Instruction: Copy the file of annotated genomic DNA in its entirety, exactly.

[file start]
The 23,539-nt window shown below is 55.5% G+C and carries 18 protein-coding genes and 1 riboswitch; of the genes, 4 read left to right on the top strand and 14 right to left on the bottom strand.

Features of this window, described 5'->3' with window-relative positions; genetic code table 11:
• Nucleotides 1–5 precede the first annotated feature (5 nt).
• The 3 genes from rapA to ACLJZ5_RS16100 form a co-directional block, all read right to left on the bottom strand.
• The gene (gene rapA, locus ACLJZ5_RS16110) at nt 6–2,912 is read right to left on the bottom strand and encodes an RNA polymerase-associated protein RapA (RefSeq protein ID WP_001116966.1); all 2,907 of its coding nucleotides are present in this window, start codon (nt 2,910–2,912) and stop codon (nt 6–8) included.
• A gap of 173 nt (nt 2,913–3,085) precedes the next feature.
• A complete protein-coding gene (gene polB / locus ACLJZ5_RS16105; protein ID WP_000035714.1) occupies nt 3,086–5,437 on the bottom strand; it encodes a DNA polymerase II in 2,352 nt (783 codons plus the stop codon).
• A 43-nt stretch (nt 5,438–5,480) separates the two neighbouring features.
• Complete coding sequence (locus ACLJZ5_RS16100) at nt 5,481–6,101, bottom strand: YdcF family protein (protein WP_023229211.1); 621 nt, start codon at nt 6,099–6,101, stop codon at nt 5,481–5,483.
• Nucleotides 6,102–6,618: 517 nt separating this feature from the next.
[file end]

The 23,539-nt window shown below is 55.5% G+C and carries 18 protein-coding genes and 1 riboswitch; of the genes, 4 read left to right on the top strand and 14 right to left on the bottom strand.

Features of this window, described 5'->3' with window-relative positions; genetic code table 11:
• Nucleotides 1–5 precede the first annotated feature (5 nt).
• The 3 genes from rapA to ACLJZ5_RS16100 form a co-directional block, all read right to left on the bottom strand.
• The gene (gene rapA, locus ACLJZ5_RS16110) at nt 6–2,912 is read right to left on the bottom strand and encodes an RNA polymerase-associated protein RapA (RefSeq protein ID WP_001116966.1); all 2,907 of its coding nucleotides are present in this window, start codon (nt 2,910–2,912) and stop codon (nt 6–8) included.
• A gap of 173 nt (nt 2,913–3,085) precedes the next feature.
• A complete protein-coding gene (gene polB / locus ACLJZ5_RS16105; protein ID WP_000035714.1) occupies nt 3,086–5,437 on the bottom strand; it encodes a DNA polymerase II in 2,352 nt (783 codons plus the stop codon).
• A 43-nt stretch (nt 5,438–5,480) separates the two neighbouring features.
• Complete coding sequence (locus ACLJZ5_RS16100) at nt 5,481–6,101, bottom strand: YdcF family protein (protein WP_023229211.1); 621 nt, start codon at nt 6,099–6,101, stop codon at nt 5,481–5,483.
• Nucleotides 6,102–6,618: 517 nt separating this feature from the next.